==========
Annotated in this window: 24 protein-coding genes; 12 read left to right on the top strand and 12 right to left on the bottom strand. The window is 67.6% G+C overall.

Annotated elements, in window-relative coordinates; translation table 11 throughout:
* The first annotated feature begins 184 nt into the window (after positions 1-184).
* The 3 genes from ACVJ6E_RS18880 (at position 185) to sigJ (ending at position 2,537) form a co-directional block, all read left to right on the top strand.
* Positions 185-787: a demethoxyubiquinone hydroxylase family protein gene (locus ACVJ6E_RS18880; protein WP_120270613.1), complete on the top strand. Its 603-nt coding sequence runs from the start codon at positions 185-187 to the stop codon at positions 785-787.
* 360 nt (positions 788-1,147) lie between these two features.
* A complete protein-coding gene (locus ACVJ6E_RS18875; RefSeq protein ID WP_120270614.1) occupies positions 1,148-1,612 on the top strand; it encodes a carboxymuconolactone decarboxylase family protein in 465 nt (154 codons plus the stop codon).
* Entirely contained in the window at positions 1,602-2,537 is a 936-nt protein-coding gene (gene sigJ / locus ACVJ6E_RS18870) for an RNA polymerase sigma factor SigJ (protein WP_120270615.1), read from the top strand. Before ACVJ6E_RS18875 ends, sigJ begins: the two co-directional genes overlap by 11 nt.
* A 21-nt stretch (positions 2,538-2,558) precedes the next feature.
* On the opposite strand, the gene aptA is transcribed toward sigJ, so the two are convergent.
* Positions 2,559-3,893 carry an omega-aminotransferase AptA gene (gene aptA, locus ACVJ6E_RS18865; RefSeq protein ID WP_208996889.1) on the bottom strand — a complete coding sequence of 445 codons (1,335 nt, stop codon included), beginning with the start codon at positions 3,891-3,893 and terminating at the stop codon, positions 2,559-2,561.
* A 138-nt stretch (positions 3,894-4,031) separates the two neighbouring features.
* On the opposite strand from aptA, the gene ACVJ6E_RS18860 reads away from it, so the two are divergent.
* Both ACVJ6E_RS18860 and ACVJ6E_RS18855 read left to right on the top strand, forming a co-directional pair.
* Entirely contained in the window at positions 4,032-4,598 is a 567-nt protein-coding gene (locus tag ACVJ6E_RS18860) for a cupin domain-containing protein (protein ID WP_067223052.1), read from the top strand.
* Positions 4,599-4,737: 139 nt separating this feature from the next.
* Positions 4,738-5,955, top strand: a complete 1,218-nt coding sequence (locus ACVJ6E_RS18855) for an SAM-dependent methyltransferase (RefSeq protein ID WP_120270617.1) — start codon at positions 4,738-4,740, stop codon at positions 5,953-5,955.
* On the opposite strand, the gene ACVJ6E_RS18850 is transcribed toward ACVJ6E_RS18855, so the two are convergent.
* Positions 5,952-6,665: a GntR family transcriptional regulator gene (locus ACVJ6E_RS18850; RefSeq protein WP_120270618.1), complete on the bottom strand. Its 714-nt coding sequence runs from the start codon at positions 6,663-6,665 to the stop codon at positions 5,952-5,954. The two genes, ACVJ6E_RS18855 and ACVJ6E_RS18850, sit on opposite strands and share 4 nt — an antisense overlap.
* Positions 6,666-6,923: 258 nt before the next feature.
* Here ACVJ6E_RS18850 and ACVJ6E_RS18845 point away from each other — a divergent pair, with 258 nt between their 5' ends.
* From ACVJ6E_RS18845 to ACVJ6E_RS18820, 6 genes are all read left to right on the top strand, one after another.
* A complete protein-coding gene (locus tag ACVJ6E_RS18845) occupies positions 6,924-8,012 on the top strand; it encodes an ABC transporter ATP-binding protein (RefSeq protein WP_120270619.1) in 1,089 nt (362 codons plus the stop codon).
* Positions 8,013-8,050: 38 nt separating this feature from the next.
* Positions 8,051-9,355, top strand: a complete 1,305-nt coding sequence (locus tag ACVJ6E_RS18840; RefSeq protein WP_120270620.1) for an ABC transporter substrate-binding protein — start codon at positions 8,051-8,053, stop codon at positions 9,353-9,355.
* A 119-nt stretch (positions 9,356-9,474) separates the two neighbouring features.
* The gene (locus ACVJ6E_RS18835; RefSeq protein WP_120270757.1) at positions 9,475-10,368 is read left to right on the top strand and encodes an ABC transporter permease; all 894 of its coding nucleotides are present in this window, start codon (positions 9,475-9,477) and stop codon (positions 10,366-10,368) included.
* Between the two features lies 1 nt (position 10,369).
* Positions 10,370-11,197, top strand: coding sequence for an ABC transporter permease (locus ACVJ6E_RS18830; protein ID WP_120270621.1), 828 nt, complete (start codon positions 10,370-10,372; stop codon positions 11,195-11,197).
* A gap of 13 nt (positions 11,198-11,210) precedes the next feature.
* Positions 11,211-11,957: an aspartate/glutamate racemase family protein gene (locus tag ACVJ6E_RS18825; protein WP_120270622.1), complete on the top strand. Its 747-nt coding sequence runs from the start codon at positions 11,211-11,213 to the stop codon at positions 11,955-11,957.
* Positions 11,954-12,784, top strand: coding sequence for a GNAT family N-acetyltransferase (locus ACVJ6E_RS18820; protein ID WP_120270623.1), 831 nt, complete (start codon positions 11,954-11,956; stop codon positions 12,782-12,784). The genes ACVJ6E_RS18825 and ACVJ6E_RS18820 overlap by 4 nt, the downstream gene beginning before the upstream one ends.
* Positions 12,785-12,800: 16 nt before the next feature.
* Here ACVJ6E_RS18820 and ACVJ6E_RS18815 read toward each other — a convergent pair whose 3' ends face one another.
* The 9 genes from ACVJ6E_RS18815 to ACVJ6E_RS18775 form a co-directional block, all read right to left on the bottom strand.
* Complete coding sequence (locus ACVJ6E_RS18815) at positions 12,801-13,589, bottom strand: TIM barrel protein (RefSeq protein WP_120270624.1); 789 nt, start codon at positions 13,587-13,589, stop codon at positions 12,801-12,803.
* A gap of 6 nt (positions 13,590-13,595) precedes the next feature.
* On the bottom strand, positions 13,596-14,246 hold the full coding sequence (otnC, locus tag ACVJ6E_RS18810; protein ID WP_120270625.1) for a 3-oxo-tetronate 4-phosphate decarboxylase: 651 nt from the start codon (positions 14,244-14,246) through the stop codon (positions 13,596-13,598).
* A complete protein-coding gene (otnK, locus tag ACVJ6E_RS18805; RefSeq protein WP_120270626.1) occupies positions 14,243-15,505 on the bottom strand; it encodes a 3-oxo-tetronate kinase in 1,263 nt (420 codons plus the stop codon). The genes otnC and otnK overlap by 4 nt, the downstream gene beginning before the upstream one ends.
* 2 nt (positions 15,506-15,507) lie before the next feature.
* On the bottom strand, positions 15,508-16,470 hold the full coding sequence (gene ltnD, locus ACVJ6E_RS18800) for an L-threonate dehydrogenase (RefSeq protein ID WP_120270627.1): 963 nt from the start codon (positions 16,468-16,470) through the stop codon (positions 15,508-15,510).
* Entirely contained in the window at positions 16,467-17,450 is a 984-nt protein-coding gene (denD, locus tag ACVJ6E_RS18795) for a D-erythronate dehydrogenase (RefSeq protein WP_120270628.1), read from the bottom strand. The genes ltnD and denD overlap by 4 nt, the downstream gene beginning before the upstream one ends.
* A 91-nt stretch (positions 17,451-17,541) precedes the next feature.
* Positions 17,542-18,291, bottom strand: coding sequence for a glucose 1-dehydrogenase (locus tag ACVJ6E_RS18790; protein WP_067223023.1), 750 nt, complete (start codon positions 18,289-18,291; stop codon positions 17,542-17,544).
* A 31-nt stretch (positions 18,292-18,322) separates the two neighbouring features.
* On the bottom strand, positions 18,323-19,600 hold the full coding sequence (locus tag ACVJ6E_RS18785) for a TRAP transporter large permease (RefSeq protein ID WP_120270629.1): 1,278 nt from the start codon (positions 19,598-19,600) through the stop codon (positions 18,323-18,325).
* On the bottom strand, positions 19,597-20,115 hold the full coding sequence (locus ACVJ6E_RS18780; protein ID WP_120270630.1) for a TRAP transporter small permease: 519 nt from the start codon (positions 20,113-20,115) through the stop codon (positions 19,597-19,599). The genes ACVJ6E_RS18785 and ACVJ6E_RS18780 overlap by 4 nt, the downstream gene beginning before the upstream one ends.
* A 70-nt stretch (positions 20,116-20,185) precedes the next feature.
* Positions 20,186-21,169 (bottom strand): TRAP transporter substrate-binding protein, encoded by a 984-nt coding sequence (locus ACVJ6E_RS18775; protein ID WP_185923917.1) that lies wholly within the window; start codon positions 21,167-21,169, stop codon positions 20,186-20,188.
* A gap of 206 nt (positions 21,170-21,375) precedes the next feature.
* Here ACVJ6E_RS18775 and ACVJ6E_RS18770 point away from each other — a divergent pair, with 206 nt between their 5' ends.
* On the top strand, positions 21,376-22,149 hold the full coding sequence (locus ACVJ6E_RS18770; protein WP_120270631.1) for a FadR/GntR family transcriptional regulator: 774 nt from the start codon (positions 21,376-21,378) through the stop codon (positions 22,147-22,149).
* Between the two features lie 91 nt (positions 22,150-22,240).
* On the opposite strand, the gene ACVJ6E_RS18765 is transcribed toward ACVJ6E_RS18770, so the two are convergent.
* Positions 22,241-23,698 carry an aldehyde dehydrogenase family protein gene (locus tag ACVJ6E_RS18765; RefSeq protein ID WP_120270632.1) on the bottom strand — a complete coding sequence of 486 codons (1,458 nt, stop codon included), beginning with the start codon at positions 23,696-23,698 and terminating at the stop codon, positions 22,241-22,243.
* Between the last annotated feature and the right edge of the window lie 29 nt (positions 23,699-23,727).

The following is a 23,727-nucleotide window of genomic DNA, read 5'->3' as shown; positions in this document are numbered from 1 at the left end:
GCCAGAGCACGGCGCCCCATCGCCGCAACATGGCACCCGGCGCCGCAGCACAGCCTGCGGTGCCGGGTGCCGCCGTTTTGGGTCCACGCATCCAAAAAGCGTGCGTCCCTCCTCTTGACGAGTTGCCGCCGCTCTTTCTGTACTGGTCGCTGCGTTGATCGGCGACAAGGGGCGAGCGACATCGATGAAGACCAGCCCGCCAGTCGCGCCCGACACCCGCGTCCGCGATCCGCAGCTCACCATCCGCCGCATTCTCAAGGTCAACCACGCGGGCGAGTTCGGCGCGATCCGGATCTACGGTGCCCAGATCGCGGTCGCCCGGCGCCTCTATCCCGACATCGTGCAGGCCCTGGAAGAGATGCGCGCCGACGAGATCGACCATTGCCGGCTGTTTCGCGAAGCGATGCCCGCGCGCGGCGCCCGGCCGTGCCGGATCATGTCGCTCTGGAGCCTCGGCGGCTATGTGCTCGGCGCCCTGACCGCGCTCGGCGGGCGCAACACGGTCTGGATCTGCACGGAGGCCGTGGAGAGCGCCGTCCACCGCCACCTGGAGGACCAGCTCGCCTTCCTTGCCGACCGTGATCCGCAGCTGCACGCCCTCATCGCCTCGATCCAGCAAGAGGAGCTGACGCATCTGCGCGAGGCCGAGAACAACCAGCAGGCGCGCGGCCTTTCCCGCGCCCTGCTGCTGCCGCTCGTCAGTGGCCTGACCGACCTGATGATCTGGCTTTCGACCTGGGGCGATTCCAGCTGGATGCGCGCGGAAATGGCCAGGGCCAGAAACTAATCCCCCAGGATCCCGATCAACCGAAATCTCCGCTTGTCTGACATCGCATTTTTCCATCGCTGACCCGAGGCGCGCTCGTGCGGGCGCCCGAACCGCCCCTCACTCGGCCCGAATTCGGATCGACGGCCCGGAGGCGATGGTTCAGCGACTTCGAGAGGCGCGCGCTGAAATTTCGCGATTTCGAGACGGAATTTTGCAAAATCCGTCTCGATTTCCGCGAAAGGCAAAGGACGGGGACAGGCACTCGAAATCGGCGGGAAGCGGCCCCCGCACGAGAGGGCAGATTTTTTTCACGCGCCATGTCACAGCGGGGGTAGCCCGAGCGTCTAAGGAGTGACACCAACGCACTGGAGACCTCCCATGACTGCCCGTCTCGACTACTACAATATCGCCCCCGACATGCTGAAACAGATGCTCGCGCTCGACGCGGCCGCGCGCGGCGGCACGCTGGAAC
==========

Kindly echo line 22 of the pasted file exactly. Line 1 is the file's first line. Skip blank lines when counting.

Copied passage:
* From ACVJ6E_RS18845 to ACVJ6E_RS18820, 6 genes are all read left to right on the top strand, one after another.